Healthcare organizations across the country should be keeping an eye on the California Consumer Privacy Act (CCPA), which will go into effect Jan. 1, 2020. Failure to comply with this new rule can result in significant penalties, and it is a mistake to think HIPAA compliance will protect organizations.

Some healthcare companies are incorrectly assuming they are exempt from CCPA compliance because of superseding HIPAA guidelines, says Ryan P. Blaney, JD, partner with Proskauer in Washington, DC.

As providers expand beyond traditional care delivery to focus on digital innovation and, in some cases, venture capital, parts of an organization still could be subject to CCPA and other emerging state-based legislation requirements, Blaney explains. Not knowing one’s exposure could end up costing healthcare organizations millions, he says.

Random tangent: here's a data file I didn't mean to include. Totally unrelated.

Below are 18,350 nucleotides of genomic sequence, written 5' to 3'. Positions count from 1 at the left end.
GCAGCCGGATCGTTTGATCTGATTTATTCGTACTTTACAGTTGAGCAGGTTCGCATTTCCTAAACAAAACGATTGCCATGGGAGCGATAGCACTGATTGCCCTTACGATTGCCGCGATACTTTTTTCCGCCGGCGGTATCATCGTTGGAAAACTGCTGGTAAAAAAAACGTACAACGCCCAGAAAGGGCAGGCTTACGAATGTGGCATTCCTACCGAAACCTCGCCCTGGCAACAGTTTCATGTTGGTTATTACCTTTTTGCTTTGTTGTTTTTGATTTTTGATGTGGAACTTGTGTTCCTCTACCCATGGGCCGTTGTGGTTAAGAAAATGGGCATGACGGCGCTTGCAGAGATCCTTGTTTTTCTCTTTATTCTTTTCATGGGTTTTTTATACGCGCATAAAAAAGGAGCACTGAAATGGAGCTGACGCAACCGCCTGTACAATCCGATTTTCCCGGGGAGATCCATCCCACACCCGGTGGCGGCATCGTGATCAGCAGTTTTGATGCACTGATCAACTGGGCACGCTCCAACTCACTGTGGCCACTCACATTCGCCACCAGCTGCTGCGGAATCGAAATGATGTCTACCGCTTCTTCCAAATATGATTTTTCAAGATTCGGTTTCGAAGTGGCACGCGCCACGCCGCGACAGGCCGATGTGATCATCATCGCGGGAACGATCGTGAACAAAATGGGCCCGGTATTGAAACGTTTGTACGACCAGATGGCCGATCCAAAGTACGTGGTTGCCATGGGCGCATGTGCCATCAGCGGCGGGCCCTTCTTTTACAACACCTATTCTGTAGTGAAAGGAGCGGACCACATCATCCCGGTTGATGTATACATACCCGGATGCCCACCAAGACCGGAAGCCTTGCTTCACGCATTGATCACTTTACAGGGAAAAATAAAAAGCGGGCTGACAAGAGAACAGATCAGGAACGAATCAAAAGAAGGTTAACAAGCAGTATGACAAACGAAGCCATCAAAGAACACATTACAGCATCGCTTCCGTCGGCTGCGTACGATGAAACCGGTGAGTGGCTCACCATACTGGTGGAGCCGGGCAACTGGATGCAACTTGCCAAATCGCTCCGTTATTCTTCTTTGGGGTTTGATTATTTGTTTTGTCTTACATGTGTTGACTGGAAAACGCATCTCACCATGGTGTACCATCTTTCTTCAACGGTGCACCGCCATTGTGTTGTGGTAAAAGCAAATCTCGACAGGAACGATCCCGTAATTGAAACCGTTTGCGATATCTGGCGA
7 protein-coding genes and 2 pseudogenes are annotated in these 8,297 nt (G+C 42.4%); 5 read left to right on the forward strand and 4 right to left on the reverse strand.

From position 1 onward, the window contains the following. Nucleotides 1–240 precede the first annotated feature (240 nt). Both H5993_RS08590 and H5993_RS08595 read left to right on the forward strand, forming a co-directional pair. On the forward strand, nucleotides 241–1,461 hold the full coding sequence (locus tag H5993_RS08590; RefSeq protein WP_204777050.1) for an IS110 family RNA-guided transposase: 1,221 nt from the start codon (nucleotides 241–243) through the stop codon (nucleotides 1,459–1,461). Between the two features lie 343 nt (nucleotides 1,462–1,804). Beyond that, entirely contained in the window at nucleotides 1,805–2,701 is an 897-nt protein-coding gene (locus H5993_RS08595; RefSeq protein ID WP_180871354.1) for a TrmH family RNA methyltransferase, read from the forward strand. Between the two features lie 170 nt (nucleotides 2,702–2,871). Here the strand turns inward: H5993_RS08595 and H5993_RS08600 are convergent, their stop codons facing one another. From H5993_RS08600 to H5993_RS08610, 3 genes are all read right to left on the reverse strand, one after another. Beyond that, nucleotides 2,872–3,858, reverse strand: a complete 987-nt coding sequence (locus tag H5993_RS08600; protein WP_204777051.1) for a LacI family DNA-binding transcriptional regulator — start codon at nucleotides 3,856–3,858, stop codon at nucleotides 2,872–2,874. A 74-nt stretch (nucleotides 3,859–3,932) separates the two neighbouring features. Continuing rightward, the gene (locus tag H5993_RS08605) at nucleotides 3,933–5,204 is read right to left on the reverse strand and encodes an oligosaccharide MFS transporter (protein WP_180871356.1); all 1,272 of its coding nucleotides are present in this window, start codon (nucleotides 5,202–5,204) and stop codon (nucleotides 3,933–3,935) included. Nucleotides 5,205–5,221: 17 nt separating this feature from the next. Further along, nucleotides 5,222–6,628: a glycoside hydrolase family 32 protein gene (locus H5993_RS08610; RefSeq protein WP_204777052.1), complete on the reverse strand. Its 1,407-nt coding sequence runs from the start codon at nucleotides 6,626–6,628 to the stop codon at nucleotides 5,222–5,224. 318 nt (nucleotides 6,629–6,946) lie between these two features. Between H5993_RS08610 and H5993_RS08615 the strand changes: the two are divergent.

Healthcare organizations based outside California could be subject to the privacy requirements of CCPA if they are doing business in the state, which can be construed broadly, Blaney explains. Compliance with HIPAA does not necessarily mean the organization will be in compliance with CCPA, he says.

“Although there is an exception under CCPA for healthcare companies that fit some criteria, not all healthcare companies will fit within that exception. It is important not to assume that just because you deal in healthcare information, you are going to fall under the healthcare exception to the CCPA,” Blaney says. “There is an analysis that needs to be done to be sure you fall squarely within that exception.”